I am my own parent'

As they try to reach their goal of graduation, Iven Bailey and Gary Sells are weighed down by worries `about family

Special Report

October 10, 2005|By LIZ BOWIE | LIZ BOWIE,SUN REPORTER

Herman Harried, Lake Clifton's basketball coach, eased his SUV to a curb on Harford Road and deposited one of his players, a lanky senior named Iven Bailey, into a raw evening of early February. Harried, an imposing former forward for Syracuse University, was known as a rigorous coach. Any player who missed practice had to run laps with a brick in each hand. His six-day-a-week sessions went on hour after hour, long after the building had otherwise emptied.

But Harried had ulterior motives in keeping his players so late. He knew that if his kids were in the gym, they were safe, a certainty he didn't have once he discharged them onto the streets of Baltimore.

Now, after tonight's victory over Carver, he was dropping off Iven, but not before issuing his usual stern warning. Go straight home, he told him. Stay out of trouble.

The boy protested: "Coach, I don't do that. I'm going into the house." He slapped five with his best friend, Gary Sells, whom Harried would drop off next. The car pulled away.

Iven and Gary were seniors at Lake Clifton-Eastern High School. They had become friends after sharing a secret with one another: Each was living on his own, apart from parents or any other guardians. They were among Baltimore's 2,289 homeless students.

The streetlights cast odd shadows across the block as Iven made his way. Ahead of him, he spotted a group of boys he knew hanging out on a porch.

"How'd the game go, Iven?" someone called.

Iven climbed the steps to join them. No harm in jawing with them for a few minutes, he thought.

Then, he said, he heard shots and registered the ping, ping, ping of bullets hitting a metal roof. Without hesitation, Iven's legs were pumping, putting distance between himself and the gunfire. He sprang over one porch rail after another in frantic flight. Above the sounds of his own panting, he heard someone shout: "He's been shot! He's dying!"

In moments, he was in the living room of his rowhouse, peering through the curtains. Other kids in other places might not have had to think twice about what could happen if they stopped to banter with their buddies. But not on Tivoly Avenue.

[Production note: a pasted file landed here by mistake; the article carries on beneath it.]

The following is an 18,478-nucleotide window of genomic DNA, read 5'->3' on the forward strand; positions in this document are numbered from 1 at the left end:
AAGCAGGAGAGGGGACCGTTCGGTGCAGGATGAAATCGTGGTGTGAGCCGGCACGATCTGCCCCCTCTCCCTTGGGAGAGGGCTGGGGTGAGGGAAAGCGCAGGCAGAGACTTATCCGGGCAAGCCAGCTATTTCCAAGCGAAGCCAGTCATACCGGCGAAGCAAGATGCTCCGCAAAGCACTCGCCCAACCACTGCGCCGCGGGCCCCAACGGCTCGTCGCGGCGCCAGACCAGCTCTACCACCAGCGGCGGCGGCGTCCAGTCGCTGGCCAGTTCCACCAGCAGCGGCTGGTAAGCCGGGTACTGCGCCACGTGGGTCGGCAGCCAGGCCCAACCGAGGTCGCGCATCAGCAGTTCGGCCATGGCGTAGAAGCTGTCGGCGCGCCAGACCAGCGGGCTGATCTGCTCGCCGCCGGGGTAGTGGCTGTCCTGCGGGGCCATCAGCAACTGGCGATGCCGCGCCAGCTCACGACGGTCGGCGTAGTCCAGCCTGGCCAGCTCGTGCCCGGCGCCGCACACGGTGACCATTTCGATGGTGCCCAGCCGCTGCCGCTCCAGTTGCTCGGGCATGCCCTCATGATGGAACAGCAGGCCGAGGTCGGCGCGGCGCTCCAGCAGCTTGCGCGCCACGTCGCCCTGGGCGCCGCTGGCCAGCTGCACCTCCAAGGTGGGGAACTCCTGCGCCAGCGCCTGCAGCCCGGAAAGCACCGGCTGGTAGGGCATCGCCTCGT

Soon enough, Iven saw kids he knew being shoved into squad cars. Worried that the police had come for him, too, he grabbed a phone and dialed the number of one of the few adults he knew would come pick him up, a Lake Clifton teacher named Cheyanne Zahrt. Would she come get him and drive him to Gary's, where he'd be safe for the night? Zahrt agreed, and shortly, he heard her car horn honking outside his door. He scrambled into the car, and soon the two were sitting in a fast-food restaurant. "I could have got killed," he told her.

Perilous neighborhood

Iven knew as well as anybody how perilous Tivoly was. He also knew that he loved it.

He liked walking down the block to buy candy at the corner convenience store with his cousin, Isaiah Brooks, at 5 a miniature version of Iven with his own chin-length dreadlocks. They didn't dwell on the carcasses of empty buildings that surrounded them or the garbage piled nearly as high as Isaiah's waist.

Even in his short lifetime, Iven had seen the neighborhood deteriorate. He could remember a time when the street was almost pretty, when every third house wasn't boarded up or burned out and the frame porches didn't sag.

Iven liked that he knew just about everyone as he and Isaiah sauntered along. He could say who lived across the street and who had lived there before them. People moved at a leisurely pace here, and talk was plentiful. Iven always ran into friends from grade school or their brothers, sisters, parents or cousins. They sometimes came to cheer him on at basketball games, filling a bleacher section.

He liked seeing the children on bikes looping up and down the street or his friends, standing in bunches, cracking each other up. He liked hanging out at the little store, which was barely recognizable as a business from the outside. He'd idly listen to the gossip while perusing a wall of photographs from the neighborhood, of girls glowing in their prom dresses, of boys playing football in numbered jerseys, of smiling mothers showing off newborns.

Word spread quickly about what had happened the night of the gunfire. One brother had accidentally shot and killed another. Iven knew the shooter, knew his brother, too.

Police say the 2700 block of Tivoly is one of the worst in that area of Northeast Baltimore. About half the houses on the block have been raided for drugs in the past couple years, said Sgt. A.J. Bickauskas, head of the drug squad in the Northeast District. Heroin and crack cocaine are sold openly; marijuana is everywhere.

In 2004, within a five-minute walk of where Iven was then living on Tivoly, 12 people had been shot and four others murdered. It was no better where his friend, Gary, lived almost a mile to the south. During the same year, three people were killed in Gary's neighborhood and 12 others shot. Most of the casualties were under 30.

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